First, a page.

It may be a year or two away from the deprived areas of Wales and the North East, but In the cities there are enough citizens to make private GP services, attractive. Patients appreciate smaller practices and personal continuing care, and they do not like to wait for appointments when they are ill. Mr Hunt is encouraging a move in the opposite direction… A two tier service is evolving by neglect. It would be so much better to evolve by design and planning…
The private sector is increasingly looking to expand its offering in primary care as the pressures on GPs increase.
Several new private GP services – mainly using smartphone apps or online consultations – have sprung up in the past year, offering rapid, convenient appointments for people who do not want the hassle of booking an appointment at their GP practice.
The companies, often headed up by GPs themselves, are even being employed by some practices to reduce waiting times and relieve pressure.
The private providers claim they are helping drive down waiting times – and that there wouldn’t be any demand for them if it weren’t for the lengthening waits for appointments in NHS general practice.
A Pulse survey earlier this year found that the average waiting time for an appointment had increased to almost two weeks.
A private GP service that delivers a ‘GP to your door’ for £120 has launched in Birmingham after proving popular in London.
GP Delivered Quick says it is the first of the new online app GP services to offer on-demand home GP visits.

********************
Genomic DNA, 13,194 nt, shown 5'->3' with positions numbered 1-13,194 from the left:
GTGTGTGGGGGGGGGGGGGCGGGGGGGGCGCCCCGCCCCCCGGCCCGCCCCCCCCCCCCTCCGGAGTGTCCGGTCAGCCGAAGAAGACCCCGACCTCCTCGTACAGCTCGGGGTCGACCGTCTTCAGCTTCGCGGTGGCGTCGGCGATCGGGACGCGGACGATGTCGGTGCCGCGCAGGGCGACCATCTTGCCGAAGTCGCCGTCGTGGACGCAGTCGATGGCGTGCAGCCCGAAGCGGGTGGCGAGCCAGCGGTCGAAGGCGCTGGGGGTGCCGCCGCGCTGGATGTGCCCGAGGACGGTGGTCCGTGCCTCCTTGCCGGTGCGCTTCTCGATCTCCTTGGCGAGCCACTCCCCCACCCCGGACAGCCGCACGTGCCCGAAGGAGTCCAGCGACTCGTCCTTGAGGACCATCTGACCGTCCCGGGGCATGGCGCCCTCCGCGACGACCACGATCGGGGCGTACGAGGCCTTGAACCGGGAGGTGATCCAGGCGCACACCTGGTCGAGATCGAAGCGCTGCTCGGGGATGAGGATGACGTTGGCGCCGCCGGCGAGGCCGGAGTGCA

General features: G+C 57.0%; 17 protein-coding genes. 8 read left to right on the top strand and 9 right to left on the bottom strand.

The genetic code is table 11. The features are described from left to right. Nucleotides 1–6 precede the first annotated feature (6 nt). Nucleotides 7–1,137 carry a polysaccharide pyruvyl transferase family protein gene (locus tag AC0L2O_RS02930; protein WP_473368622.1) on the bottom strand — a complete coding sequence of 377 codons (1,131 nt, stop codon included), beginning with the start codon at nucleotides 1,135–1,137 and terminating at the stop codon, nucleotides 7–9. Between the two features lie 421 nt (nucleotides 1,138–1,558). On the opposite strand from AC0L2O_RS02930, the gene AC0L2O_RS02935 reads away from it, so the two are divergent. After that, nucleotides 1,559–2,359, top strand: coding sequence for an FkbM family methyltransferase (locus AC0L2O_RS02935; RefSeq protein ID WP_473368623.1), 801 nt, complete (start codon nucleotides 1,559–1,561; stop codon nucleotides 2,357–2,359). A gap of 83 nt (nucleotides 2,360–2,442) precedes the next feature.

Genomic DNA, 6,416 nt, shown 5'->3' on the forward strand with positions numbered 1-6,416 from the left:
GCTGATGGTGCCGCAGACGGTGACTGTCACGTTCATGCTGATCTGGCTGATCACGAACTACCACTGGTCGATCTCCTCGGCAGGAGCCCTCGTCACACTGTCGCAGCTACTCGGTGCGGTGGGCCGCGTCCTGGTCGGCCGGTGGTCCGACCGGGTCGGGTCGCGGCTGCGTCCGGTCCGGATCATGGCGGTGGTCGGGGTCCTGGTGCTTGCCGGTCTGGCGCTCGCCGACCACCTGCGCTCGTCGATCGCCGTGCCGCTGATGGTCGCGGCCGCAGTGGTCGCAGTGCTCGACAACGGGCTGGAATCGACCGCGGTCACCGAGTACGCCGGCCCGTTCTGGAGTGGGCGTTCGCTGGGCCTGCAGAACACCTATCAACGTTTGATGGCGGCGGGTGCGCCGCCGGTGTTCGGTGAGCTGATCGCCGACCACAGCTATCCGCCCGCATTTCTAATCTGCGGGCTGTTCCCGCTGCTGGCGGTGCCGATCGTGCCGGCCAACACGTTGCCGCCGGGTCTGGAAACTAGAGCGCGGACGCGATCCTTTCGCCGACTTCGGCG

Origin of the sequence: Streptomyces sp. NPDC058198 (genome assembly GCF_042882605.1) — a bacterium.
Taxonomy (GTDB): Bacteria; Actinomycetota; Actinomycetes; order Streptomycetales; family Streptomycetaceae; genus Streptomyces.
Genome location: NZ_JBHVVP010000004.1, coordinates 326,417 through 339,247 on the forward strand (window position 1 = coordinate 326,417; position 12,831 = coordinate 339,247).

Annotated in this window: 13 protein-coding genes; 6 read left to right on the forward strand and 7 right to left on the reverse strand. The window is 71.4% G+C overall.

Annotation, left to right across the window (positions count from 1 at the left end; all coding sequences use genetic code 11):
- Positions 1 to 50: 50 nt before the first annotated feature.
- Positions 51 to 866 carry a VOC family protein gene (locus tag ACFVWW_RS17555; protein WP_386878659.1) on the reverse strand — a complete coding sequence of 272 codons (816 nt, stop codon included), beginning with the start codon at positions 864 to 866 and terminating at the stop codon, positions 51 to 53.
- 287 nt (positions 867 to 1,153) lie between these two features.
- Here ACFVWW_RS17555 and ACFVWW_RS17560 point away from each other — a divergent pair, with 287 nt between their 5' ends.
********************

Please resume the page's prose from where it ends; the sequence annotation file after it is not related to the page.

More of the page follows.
North London GP Dr Anshumen Bhagat set up the service and is already employing around 40 GPs who cover most of central London, where he said it had proved ‘a great success’.
The company is starting with 20 GPs in Birmingham but plans to take on more doctors as it grows the business….. …A Pulse survey earlier this year found that the average waiting time for an appointment had increased to almost two weeks.
Among the new providers taking advantage of the access problems within general practice is Doctaly, which is preparing to expand its ‘Uber-style’ GP service nationwide, after a successful pilot in two north London boroughs.
Nigel Priaties opines on “What do GPs owe the NHS?” and compares the threat of tethering to the armed forces contracts…. There is a real risk that ties between the profession and the public sphere are being irrevocably eroded and that the health service has taken its GP workforce for granted for too long.
…The news comes as NHS England is in the process of developing a new voluntary GP contract for large-scale multidisciplinary GP practices with 30,000 or more patients, which aims for practices to employ a wider range of healthcare staff….
NHS trusts saw a 14% increase in income from private patients between 2012/13 to 2015/16, with many making millions more, a Pulse investigation has revealed.
A freedom of information request answered by 54 NHS trusts revealed that some trusts increased their income from private work by a third while being in remedial action over missed waiting time targets.
DH figures showed that trusts earned £558m in 2015/16 – an increase of 14% from 2012/13 figures……….